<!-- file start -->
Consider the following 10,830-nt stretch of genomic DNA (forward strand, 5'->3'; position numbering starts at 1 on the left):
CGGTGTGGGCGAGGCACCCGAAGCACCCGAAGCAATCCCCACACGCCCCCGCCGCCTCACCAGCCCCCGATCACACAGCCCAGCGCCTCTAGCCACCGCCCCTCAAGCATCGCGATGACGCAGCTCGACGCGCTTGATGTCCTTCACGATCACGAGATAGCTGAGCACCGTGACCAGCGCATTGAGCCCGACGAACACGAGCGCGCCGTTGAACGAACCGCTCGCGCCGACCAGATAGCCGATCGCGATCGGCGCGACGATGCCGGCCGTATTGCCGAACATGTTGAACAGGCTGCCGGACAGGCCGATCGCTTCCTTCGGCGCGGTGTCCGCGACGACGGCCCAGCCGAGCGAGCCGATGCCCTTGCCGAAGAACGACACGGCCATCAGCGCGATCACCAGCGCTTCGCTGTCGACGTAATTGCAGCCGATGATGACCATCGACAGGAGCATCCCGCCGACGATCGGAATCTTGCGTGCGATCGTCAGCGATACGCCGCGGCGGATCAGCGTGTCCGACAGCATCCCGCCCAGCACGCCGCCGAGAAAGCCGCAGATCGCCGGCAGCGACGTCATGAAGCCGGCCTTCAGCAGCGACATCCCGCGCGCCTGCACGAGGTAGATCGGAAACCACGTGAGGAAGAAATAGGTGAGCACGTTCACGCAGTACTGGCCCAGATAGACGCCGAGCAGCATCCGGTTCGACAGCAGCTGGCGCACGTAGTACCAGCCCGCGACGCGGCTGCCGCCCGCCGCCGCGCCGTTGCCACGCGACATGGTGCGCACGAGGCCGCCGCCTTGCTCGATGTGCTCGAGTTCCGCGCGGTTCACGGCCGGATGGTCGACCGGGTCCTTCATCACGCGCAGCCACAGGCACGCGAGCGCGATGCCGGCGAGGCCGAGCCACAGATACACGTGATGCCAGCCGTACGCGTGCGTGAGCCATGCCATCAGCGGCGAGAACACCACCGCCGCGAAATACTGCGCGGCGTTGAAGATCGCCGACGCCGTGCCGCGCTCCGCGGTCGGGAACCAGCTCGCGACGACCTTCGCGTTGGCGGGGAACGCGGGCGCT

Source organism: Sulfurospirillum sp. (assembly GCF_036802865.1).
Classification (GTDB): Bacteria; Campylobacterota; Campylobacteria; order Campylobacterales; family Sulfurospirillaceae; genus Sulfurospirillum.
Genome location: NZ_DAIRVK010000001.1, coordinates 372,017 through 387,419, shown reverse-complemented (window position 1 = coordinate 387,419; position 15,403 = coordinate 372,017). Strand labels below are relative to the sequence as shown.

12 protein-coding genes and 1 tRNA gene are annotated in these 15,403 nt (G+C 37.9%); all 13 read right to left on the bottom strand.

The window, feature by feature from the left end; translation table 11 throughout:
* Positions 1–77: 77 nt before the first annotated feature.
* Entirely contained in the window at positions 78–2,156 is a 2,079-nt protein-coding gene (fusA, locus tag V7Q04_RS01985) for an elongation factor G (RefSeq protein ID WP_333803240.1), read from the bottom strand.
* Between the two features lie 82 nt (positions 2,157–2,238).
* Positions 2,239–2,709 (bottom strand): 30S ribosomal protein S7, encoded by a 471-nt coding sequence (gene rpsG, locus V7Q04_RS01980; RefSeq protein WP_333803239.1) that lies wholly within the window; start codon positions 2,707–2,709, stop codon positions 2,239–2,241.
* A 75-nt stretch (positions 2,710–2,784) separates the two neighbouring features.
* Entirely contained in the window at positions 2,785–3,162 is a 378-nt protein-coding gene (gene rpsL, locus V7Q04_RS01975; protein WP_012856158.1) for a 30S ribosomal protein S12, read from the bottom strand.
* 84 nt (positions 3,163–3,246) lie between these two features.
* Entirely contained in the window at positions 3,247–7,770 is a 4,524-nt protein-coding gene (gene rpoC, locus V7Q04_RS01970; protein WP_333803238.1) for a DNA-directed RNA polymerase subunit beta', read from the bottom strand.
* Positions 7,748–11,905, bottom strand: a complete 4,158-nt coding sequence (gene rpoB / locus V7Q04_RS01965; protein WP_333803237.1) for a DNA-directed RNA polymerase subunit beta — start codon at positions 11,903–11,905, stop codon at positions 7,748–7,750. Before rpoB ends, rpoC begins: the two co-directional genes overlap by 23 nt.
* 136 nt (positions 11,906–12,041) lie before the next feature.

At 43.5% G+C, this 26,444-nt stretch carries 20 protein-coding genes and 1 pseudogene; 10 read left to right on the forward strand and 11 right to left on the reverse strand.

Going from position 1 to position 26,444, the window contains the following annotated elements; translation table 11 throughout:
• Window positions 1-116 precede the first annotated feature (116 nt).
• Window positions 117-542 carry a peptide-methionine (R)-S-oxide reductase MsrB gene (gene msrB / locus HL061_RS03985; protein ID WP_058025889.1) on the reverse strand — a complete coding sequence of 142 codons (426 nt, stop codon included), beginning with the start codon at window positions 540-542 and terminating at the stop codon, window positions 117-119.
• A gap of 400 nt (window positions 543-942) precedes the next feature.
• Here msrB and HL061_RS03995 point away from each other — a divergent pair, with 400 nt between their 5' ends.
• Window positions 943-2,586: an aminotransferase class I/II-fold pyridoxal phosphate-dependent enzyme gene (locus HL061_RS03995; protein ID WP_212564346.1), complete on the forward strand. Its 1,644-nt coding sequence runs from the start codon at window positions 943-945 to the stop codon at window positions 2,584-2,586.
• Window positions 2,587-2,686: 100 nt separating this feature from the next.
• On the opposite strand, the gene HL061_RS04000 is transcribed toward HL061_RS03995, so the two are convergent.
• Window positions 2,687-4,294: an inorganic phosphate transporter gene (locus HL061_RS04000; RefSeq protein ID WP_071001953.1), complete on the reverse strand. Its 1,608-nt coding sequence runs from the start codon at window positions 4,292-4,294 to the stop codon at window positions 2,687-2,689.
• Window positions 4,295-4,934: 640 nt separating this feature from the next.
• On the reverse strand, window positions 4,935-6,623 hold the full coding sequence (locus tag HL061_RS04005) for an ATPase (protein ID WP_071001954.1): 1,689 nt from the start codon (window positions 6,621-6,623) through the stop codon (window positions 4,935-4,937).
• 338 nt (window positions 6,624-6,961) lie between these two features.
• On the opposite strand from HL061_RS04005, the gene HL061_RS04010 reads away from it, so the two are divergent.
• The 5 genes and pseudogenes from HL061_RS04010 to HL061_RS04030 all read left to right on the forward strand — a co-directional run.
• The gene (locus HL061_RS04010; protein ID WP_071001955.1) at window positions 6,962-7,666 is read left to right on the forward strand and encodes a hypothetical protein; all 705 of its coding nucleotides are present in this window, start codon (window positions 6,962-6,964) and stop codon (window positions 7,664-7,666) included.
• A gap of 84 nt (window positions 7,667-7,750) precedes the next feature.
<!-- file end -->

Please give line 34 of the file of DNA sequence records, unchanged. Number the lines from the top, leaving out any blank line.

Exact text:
• A gap of 84 nt (window positions 7,667-7,750) precedes the next feature.